Aeronautical Engineering/Rocket questions


Dear Dr.Janus,

      Hello, my name is Anna, and I am a student in Brewster High School in New York. I am currently enrolled in a Pre-Ap Chemistry class. For our final lab report we are required to ask an expert about rockets. My specific rocket is the Atlas Able. I would sincerely appreciate if you would be kind enough to answer any of the questions below.
1)What is the difference between using solid fuel and liquid fuel?
2)Are there any differences between the different Atlas rockets?
3)How does the liquid engine work?
4)How do you know if the rocket is powerful enough to take off with it's payloads ?
5)What type of rocket would be suitable for deep space travel?

Anna Yu

A solid fuel rocket is less controllable than a liquid fuel rocket but they are generally more stable and easier to work with.  Once ignited you have to let it "run" til all the fuel is used up.  Liquid rocket engines are throttlable and can be shut off.  
I am not that familiar with the Atlas Able rocket.  I'm gonna suggest you look that one up online to get the specs for it.  
A liquid engine works by bringing together the liquid fuel (like hydrogen, kerosene, etc) and the oxidizer (liquid oxygen) and then igniting the mixture in a combustion chamber...  the hot exhaust gas then passes through a nozzle which converts the thermal energy (heat of the exhaust gases) to kinetic energy (i.e. the nozzle accelerates the gas out of the end of the rocket engine).  The rocket thrust is the reaction to the momentum of the exhaust gases leaving the engine...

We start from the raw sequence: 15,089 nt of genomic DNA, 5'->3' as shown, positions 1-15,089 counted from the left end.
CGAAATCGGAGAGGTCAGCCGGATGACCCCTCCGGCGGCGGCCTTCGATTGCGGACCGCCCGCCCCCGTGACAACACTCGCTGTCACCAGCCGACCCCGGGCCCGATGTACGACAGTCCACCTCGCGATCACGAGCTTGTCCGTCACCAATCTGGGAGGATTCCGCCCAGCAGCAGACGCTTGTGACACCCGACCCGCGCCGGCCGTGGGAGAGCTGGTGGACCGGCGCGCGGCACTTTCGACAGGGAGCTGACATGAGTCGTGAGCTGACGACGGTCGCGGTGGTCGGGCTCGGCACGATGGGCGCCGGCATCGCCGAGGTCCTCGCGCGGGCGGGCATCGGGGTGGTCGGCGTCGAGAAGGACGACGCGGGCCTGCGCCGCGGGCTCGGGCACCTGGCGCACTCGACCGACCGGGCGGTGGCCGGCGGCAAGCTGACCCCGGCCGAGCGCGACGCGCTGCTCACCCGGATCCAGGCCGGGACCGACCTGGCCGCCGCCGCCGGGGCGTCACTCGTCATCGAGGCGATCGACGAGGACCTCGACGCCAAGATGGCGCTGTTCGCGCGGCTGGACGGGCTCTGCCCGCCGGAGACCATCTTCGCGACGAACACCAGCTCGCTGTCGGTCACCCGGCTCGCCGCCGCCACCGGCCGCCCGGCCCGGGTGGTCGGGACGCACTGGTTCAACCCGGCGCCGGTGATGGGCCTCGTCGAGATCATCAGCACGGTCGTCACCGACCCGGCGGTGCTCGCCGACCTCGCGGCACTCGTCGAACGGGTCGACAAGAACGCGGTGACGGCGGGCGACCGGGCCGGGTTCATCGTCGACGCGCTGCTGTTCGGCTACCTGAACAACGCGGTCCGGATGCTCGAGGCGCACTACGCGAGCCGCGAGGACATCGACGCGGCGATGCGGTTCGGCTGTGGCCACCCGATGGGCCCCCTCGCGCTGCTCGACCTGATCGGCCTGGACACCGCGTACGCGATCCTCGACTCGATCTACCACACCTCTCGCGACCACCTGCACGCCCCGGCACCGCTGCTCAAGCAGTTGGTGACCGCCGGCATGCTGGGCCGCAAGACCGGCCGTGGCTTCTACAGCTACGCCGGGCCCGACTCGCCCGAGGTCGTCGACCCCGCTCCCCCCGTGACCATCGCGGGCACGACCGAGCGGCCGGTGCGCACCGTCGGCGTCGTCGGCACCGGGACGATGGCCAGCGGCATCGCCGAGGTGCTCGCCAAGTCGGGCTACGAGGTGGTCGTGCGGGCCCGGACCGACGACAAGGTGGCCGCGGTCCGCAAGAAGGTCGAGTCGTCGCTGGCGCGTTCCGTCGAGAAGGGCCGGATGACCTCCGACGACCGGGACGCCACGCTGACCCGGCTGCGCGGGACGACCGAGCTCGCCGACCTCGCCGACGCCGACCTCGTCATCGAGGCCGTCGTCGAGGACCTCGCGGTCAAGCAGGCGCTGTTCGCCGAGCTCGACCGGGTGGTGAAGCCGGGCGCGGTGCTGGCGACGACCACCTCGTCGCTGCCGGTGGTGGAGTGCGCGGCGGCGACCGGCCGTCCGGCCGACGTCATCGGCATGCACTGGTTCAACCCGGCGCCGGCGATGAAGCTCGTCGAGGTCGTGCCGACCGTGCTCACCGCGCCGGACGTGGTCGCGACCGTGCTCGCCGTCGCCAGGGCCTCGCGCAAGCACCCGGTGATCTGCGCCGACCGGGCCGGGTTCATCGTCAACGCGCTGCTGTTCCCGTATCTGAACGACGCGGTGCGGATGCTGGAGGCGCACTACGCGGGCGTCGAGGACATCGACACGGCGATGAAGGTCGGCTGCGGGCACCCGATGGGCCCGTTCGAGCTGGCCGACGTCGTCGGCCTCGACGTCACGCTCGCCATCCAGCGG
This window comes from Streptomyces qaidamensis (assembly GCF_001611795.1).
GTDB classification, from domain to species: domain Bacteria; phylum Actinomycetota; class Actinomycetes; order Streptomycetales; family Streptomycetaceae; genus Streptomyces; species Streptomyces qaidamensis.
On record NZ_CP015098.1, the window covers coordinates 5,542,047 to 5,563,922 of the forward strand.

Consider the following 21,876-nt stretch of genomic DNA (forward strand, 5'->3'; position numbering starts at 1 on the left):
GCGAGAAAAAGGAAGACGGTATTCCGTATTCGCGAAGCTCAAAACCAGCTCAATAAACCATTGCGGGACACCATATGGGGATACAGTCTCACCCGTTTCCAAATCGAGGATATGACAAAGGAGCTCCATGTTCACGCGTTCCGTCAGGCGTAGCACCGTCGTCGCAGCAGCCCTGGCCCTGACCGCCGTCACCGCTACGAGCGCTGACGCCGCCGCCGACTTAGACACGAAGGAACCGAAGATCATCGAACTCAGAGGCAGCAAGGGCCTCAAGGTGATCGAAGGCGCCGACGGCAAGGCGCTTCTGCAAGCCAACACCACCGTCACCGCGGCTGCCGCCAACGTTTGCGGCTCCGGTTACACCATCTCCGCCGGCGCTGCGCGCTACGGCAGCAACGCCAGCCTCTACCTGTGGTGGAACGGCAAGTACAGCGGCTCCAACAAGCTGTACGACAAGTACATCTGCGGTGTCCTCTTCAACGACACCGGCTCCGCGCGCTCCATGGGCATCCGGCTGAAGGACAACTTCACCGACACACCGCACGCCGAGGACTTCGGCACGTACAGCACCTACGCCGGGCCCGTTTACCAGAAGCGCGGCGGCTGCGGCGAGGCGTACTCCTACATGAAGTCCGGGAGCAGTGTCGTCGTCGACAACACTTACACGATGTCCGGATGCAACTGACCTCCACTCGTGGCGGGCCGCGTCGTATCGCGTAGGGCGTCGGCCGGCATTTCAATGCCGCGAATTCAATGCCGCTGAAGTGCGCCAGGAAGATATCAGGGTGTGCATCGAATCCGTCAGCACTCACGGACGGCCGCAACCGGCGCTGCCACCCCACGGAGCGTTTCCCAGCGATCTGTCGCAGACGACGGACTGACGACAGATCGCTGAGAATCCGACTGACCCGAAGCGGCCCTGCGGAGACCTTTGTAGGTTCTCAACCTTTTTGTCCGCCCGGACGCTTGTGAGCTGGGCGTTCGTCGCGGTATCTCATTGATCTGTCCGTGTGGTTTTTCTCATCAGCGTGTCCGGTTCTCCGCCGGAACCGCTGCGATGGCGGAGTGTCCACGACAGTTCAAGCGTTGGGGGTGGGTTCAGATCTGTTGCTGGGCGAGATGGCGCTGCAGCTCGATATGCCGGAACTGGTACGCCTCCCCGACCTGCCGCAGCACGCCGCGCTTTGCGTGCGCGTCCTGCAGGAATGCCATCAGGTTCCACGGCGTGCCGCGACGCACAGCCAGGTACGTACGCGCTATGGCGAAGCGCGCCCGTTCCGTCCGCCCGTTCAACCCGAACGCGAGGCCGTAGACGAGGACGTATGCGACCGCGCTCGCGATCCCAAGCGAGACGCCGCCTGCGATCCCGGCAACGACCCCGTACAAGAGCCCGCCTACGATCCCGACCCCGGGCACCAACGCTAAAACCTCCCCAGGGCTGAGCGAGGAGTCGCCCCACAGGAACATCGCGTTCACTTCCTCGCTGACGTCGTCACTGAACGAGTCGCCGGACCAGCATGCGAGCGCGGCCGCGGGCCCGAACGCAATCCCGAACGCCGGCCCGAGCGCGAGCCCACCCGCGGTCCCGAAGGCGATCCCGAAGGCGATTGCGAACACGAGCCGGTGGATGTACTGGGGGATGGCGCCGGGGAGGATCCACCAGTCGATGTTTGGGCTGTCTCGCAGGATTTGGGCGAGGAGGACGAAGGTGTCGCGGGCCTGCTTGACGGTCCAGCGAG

basically the rockets thrust must exceed the weight of the rocket + payload ...  the excess thrust (force) is then used to accelerate the rocket (based on Newtons second law)
Several rocket design concepts have been proposed for deep space travel...  basically after escaping the Earth's gravitational pull (where it becomes more negligible) you need a low thrust rocket engine that maintains a constant acceleration on your rocket (if you have humans aboard).
There are ion propulsion systems, nuclear propulsion systems, conventional chemical rocket engines, solar sails, gravity assist mechanisms...  to name a few means of deep space propulsion

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Mark Janus


I can answer questions about aerodynamics (high speed and low speed), internal fluid flow, computational methods (CFD, some design, etc.)


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